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Why Texas Is Being Sued

Just as public libraries opened a world of learning to the masses in the 1800s, advanced technology is today expanding educational opportunities.

Technology is the great equalizer in our society — information is available via computer, an educational cable channel, a distance-learning class, a long-distance medical consultation or countless other advanced communications options. It is also a means to greater opportunity and prosperity.


As such, government should do all it can to increase fair competition among companies that provide these services.

Only through true competition will consumers win, with options to tap into new services and innovations, all at lower rates.

Texans, however, will lose under a new state law, Senate Bill 5 — the so-called competition plan laid out for communications-services providers.

This law is so unfair to both Texans and service providers that cable operators — through the Texas Cable & Telecommunications Association — have sued to stop its implementation.

The TCTA believes there are legal and constitutional reasons that this law shouldn't remain on the books. More importantly, however, we feel strongly that this law will harm Texans by stifling competition.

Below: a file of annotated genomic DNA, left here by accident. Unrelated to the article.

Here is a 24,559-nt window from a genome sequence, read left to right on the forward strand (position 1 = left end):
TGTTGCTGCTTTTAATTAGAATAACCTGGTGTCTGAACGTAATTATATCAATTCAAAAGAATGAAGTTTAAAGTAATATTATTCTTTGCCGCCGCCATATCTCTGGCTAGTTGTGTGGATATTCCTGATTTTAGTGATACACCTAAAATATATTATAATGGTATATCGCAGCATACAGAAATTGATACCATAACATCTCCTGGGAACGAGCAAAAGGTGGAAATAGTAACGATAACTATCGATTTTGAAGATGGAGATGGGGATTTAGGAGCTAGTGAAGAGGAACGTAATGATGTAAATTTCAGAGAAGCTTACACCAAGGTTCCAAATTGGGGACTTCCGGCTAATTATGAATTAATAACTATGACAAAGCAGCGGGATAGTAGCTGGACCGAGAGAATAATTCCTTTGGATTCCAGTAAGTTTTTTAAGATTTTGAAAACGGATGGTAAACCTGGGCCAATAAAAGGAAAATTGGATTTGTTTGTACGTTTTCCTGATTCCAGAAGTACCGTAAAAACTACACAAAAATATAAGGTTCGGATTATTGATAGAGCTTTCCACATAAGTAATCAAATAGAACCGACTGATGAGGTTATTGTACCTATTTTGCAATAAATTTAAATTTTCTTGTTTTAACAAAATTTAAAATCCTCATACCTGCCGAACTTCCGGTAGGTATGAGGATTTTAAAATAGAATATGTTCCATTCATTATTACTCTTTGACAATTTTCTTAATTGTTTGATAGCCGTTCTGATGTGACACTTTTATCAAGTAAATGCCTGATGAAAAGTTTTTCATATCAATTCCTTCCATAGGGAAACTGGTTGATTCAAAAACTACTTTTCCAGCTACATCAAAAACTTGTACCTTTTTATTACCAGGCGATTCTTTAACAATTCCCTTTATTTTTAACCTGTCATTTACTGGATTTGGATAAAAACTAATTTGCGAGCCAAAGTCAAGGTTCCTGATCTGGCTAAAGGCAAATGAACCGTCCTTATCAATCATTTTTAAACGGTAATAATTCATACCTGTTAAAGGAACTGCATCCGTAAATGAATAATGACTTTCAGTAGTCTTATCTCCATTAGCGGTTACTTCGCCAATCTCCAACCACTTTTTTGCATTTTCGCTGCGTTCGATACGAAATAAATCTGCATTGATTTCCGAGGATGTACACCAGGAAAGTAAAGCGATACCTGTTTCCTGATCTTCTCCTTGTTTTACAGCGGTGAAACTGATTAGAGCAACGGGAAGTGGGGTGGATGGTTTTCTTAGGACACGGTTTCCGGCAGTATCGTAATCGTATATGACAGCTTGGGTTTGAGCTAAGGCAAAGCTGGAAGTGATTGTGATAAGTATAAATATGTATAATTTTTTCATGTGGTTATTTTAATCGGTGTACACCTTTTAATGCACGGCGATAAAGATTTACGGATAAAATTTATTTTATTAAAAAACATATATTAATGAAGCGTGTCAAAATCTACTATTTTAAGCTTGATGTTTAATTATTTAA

We argue that any law should treat Texans equally and treat competitors equally. Equal treatment is not only fair and just, but it's necessary if true competition — which benefits consumers — is to flourish.

Texans are not treated equally under SB 5 because all are not guaranteed access to fiber-optic wiring brought to a service area by a telephone company.

Telephone providers are able to pick and choose the neighborhoods in which they offer new services. This could divide a community into technology “haves” and “have nots.” It could close the door on the most disadvantaged residents who both want and need the educational opportunities that technology can provide.

While cable operators will rightfully continue to serve all who live in their franchise areas, consumers would lose the benefits provided by competition.

Competitors aren't treated equally under SB 5, either. Even though they are selling the same products, they won't be held to the same rules of doing business. Telephone companies will be held to less-strict regulations, clearly giving them an advantage.

Why do telephone companies need special favors? They didn't need SB 5 to enter the video market — they already had that option. They chose not to take it because they didn't like the terms.


Don't misunderstand — cable operators welcome increased competition. We're already competing with satellite, phone companies and other providers. But we believe the playing field should be level. Under SB 5, it isn't.

The TCTA has confidence that an impartial federal judge will rule on our lawsuit based on the facts, taking existing federal law and state and federal constitutional issues into account. It's what all Texans deserve.